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Toddlers Without Tears

  • toddlers without tear logo

    Behaviour and emotional problems (also known as mental health problems) affect 1 in 7 Australian children. These problems include aggression, disobedience, anxiety, social withdrawal and depression. Around 50% of preschool children's problems continue through the childhood years. The Toddlers Without Tearsprogram aimed to prevent children from developing behaviour and emotional problems in the first place. It led on to our next major trial, Families in Mind.

    Toddlers Without Tears is:

    • A brief group parenting program.
    • Suitable for all families with young children.
    • Designed by children's doctors, child psychologists, and maternal and child health nurses.
    • Helps parents learn how to encourage positive toddler behaviour and reduce aggressive and anxious behaviours.
    • Uses parenting handouts, group discussion, and video examples.

    Toddlers Without Tears aims to:

    • Understand how child behaviour and emotional problems develop from infancy in the first 6 years of life.
    • Prevent young children from developing behaviour and emotional problems as they grow.
    • Measure the economic costs to deliver this parenting program in the community.

    The study started with a successful pilot in 2002 in Moonee Valley; then took place in six Melbourne local government areas of Greater Geelong, Glen Eira, Kingston, Maribyrnong, Nillumbik Shire, and Stonnington.

    Toddlers Without Tears has five stages:

    • In Stage 1 (2004 to 2005), 733 families (69% of births) were randomly divided into two groups: Intervention and Control. Intervention families were invited to attend two parenting groups run in their local area by maternal and child health nurses when their children were 12 and 15 months old. These groups focused on parenting practices to prevent behaviour problems.
    • In Stage 2 (2006), 655 (89%) families were followed up as their children reach 2 years of age.
    • In Stage 3 (2006), 143 Intervention families were invited to pilot an extra parenting group when children were 2 years old. This group focused on parenting practices to prevent emotional problems.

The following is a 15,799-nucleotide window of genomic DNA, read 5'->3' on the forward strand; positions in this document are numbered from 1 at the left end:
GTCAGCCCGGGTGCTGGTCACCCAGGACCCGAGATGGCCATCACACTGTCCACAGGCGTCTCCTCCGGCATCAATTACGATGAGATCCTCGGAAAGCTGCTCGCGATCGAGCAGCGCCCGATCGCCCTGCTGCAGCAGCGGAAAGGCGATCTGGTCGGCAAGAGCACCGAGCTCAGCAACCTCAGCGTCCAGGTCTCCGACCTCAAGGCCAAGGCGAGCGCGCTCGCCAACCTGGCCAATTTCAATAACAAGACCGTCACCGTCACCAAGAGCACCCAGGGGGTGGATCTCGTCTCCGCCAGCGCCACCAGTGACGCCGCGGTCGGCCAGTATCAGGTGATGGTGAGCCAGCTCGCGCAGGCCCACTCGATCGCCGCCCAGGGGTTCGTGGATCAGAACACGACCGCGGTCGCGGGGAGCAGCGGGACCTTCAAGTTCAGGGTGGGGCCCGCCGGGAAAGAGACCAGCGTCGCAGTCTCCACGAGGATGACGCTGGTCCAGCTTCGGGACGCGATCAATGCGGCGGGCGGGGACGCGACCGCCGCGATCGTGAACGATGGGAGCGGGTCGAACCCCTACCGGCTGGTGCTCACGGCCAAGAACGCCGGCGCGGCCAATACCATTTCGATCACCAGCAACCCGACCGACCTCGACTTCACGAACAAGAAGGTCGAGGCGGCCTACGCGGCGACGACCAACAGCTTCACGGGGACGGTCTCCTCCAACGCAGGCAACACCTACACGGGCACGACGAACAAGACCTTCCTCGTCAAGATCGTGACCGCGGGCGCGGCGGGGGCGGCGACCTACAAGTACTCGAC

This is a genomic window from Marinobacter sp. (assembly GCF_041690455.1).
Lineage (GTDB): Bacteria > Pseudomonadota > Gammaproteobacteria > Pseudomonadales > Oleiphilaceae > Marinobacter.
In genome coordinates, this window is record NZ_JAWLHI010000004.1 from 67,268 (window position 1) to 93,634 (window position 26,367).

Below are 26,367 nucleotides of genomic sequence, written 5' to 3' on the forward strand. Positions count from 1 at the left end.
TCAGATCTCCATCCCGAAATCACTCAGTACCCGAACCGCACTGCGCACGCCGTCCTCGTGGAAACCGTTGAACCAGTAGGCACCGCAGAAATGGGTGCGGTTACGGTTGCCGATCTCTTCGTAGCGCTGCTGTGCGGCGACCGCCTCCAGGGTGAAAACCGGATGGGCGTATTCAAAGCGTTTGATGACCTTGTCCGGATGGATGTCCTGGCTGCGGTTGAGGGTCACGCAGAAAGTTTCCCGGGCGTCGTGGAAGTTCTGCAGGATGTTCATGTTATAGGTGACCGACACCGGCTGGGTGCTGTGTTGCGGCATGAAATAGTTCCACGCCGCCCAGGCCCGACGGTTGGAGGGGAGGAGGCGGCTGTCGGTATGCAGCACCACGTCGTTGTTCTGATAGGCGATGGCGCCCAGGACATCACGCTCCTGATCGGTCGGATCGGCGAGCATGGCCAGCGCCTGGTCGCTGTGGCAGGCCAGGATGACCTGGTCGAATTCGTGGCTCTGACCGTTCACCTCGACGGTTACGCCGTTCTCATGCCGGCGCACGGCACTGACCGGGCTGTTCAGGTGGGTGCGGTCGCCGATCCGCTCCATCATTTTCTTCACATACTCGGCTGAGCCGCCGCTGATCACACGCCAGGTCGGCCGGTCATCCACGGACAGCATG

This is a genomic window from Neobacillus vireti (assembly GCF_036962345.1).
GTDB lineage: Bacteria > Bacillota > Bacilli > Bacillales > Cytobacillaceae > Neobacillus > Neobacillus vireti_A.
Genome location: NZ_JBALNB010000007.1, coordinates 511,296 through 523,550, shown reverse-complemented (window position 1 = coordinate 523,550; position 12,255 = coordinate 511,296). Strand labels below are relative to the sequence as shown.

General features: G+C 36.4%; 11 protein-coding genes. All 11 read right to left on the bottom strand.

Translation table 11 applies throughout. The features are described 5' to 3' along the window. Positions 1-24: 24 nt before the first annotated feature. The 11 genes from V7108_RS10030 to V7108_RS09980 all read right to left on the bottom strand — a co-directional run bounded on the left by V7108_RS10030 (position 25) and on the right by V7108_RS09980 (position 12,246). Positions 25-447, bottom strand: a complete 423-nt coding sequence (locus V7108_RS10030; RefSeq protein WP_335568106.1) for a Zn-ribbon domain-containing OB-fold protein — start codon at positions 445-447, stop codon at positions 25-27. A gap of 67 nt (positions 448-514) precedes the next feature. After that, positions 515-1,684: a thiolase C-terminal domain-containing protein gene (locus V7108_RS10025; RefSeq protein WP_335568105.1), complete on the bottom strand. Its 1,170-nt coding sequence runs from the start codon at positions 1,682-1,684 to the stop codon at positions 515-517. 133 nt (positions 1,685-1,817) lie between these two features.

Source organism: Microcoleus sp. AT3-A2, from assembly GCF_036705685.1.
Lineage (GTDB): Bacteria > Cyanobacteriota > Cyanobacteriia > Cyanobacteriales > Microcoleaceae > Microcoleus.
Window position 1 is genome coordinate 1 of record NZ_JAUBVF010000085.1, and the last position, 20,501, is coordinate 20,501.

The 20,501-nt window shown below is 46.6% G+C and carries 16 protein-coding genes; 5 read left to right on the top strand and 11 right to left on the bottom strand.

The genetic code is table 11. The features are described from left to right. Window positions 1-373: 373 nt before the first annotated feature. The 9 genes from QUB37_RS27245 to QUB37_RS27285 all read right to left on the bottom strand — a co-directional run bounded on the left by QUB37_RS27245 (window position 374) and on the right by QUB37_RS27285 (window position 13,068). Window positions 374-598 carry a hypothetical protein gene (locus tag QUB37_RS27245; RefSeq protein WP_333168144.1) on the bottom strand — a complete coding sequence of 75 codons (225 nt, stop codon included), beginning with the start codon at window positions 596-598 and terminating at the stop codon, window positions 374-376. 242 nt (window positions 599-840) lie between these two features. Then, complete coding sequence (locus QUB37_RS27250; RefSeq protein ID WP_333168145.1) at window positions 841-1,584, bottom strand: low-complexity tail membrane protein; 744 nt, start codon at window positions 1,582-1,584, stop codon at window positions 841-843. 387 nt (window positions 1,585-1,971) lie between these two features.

• In Stage 4 (2007), 589 (80%) families were followed up at 3 years of age.
    • In Stage 5 (2009 to 2010), all families are followed up as their children turn 5 and 6 years and are starting school. 

    Toddlers Without Tears has so far:

    • Been well received by parents and maternal and child health nurses.
    • Reduced harsh discipline parenting (smacking and yelling).
    • Improved parent's developmental understanding about their young children's behaviour.
    • Not had an impact on child behaviour problems.
    • Helped to understand how parenting shapes children's long-term emotional and behavioural well-being.

    Want to know more about the project?

    Read our publications below:

    • Hiscock H, Bayer J, Wake M. Preventing toddler behaviour problems: pilot evaluation of a universal parenting program. International Journal of Mental Health Promotion 2005; 7:52-58. [Read Article]
      (First published in International Journal of Mental Health Promotion, issue no. 7 by The Clifford Beers Foundation)
    • Bayer J, Hiscock H, Morton-Allen E, Ukoumunne OC, Wake M. Prevention of mental health problems: rationale for a universal approach. Archives of Disease in Childhood 2007; 92:34-38. [Read Article]
      (First published in Archives of Disease in Childhood by BMJ Publishing Group Ltd)
    • Hiscock H, Bayer JK, Price A, Ukoumunne OC, Rogers S, Wake M.  Universal parenting programme to prevent early child behavioural problems: cluster randomised trial.  BMJ 2008; 336:318-321. [Read Article]
      (First published in BMJ by BMJ Publishing Group Ltd)
    • Bayer J, Hiscock H, Ukoumunne O, Price A, Wake M.  Early childhood aetiology of mental health problems: a longitudinal population-based study. Journal of Child Psychology and Psychiatry Nov 2008; 49(11):1166-1174. [Read Article]
    • Hisock H, Bayer J, Hampton A, Ukoumunne O, Wake M. Long-term mother and child mental health effects of a population-based infant sleep intervention: Cluster randomized controlled trial. Pediatrics 2008;122(3):e621-e627 
    • Bayer JK, Hiscock H, Scalzo K, Mathers M, McDonald M, Morris A, Birdseye J, Wake M.  Systematic review of preventive interventions for children's mental health: what would work in Australian contexts? Australian and New Zealand Journal of Psychiatry 2009.
    • Bayer J, Hiscock H, Ukoumunne O, Scalzo K, Wake M. Three-year-old outcome of a brief universal parenting intervention to prevent behaviour problems: randomised controlled trial.Arch Dis Child 2010; 95:187-192 [Read Article]
      (First published in Journal of Child Psychology and Psychiatry by Wiley-Blackwell Publishing - see note below)


    Population health study
    Randomised control trial
    Date: Start: December 2001
    Finish: ongoing
    Funding: William Buckland Foundation
    Telstra Community Development Fund
    Murdoch Childrens Research Institute Grants
    Project email:

    Contacts/Staff involved:

    Dr Jordana Bayer  

    Dr Harriet Hiscock

    Note: This is an electronic version of an article published in the Journal of Child Psychology and Psychiatry: complete citation information for the final version of the paper, as published inthe print edition of the Journal of Child Psychology and Psychiatry, is available on the Blackwell Synergy online delivery service, accessible via the journal's website at or


Murdoch Childrens Research Institute

The Centre for Community Child Health is a department of The Royal Children’s Hospital and a research group of Murdoch Childrens Research Institute.